Do Radiologists Fit in America’s Future Health Care System?

The following post was contributed by Geraldine McGinty, MD, MBA, FACR.

These aren’t fighting words—let’s call this a temperature check. Have you asked yourself lately: How do radiologists (replace radiologists with I) fit in America’s future health care system?

Bioethicist and Affordcredit the photographerable Care Act (ACA) architect Ezekiel J. (Zeke) Emanuel, MD, PhD, will address this question in his keynote address at ACR 2016 — The Crossroads of Radiology®. Having heard him speak on this topic before, I expect that he will live up to his reputation as an “opinionator” in addressing “The Future of American Health Care: What Is the Role of Radiology?” Emanuel will provide advice for radiologists on how to adapt to the new health care environment, including responding to economics and costs as driving forces for change, and focusing on patients with chronic conditions.

He served as a special adviser for health policy to the White House Office of Management and Budget and has written a definitive account of the ACA. Trained both as an oncologist and a political scientist, his is a school of thought that redefines a physician’s duty, proposing that it includes working for the greater good of society instead of focusing only on a patient’s needs.

What will our health care system look like 5 and 10 years from now? How do radiologists evolve for the coming health care system change? Who should get medical care?

These are the types of questions that prompt dialogue, which in turn changes mindsets and routines. This is why you come to The Crossroads of Radiology®.

I would be interested to know:

What question(s) would you want to ask Emanuel about the ACA and/or our role in the future of American medicine?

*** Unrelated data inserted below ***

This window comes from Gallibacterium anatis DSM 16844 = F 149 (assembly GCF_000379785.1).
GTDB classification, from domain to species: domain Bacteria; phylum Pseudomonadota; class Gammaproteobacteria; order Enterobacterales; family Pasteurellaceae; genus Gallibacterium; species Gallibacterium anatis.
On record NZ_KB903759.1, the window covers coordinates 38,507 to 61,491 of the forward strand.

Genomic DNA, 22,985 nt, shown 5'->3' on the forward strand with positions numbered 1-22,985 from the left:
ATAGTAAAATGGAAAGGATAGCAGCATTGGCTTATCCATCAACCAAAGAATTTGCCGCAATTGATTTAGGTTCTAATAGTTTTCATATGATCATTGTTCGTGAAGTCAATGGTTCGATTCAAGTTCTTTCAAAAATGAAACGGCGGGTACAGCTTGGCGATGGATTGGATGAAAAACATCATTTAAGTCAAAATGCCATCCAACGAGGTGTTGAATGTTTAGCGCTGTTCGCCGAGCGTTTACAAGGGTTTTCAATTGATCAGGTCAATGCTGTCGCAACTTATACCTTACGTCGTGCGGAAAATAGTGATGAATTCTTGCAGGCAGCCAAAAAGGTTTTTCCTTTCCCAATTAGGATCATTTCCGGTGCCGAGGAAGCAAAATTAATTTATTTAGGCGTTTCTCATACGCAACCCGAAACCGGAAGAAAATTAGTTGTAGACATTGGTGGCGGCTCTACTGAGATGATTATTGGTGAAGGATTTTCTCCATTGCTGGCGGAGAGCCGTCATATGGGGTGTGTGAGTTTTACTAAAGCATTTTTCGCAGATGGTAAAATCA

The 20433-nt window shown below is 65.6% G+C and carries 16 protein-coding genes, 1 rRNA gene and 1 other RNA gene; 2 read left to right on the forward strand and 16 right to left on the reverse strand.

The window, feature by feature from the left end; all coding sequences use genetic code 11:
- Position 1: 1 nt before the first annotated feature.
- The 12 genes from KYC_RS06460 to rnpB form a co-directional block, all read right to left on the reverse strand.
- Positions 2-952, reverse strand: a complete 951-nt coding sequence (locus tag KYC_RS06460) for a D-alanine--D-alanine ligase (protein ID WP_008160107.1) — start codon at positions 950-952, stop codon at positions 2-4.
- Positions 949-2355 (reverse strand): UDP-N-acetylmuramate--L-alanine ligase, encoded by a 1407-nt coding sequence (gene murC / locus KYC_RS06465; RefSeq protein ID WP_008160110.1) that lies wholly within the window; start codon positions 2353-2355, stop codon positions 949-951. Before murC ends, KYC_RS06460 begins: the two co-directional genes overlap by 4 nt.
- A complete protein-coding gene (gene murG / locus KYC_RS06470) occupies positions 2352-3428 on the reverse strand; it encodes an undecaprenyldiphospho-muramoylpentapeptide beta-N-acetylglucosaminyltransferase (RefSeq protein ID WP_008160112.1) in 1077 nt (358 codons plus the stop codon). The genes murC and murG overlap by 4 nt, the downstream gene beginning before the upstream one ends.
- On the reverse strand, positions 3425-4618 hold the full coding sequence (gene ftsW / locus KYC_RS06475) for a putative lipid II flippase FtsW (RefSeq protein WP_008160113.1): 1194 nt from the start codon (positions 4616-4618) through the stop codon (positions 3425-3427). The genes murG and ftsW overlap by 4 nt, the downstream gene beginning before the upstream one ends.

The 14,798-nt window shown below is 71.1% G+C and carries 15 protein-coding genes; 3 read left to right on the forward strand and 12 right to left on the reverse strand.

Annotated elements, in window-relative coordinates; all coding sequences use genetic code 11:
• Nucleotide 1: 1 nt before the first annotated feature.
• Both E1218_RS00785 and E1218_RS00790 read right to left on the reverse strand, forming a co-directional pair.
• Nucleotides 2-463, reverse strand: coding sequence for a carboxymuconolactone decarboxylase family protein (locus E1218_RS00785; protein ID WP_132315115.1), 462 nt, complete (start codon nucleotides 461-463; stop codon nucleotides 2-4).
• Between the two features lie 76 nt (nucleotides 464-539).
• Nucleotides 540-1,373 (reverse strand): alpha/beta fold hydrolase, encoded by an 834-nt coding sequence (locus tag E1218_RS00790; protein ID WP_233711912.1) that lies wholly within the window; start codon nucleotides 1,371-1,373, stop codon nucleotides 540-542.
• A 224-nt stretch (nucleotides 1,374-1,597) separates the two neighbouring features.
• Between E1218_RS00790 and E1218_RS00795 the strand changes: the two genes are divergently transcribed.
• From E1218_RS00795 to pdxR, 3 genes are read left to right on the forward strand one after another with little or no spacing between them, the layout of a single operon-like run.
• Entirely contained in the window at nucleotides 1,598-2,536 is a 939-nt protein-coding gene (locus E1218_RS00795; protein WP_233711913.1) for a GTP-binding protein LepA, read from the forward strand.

What insights might you provide to him that could perhaps change his views on where radiology (and radiologists) fit into his ideal health care system?   

Create a High-quality, Cost-effective Lung Screening Process

This post was contributed by Ella Kazerooni, MD, FACR, chair of the American College of Radiology Lung Cancer Screening Committee and ACR Thoracic Imaging Panel.

Ella KazerooniIt’s been nine months since Medicare’s decision to cover low-dose computed tomography (CT) lung cancer screening, giving seniors at high-risk for the disease access to care that can save more lives than any cancer screening test in history.

November’s Lung Cancer Awareness Month typically provides the opportunity to raise awareness and increase attention to this disease. For providers, it should be a time to gain or sharpen our tools needed to provide safe, effective lung cancer screening with the latest research, toolkits and key patient information.

High-quality, cost-effective screening requires standardized processes, including appropriate identification of individuals for screening, the CT screening technique itself, reporting of the CT results, and the management of positive results, including incidental significant findings and the inclusion of smoking cessation as part of any lung cancer screening program. What necessary steps are you taking to create a quality, sustainable, effective CT lung cancer screening process — paying particular attention to patient safety?

 Critical information is available on the ACR Lung Cancer Screening Resources webpage. Providers can meet Medicare quality reporting requirements to receive payment for lung cancer screening exams by submitting data to the Centers for Medicare & Medicaid Services (CMS)-approved American College of Radiology (ACR) Lung Cancer Screening Registry™.

A comprehensive, interactive online education program trains you on how to implement a safe and effective lung cancer screening program, allowing you to earn credits toward Lung Cancer Screening Center physician continuing medical education (CME) needs. Several related sessions will be offered at ACR 2016™, the all-member ACR annual meeting, May 15–19 in Washington, DC. These include advancing the practice of lung cancer screening and developing an effective lung cancer screening team.

Some other educational opportunities are listed below:

We’re in a new era for lung cancer detection, seeing the transition from the efficacy of lung cancer screening shown in clinical trials to effectiveness in clinical practice. How are you improving your practice?

Contact information is provided for questions about the Lung Cancer Screening  Registry or LungRads or billing/reimbursement.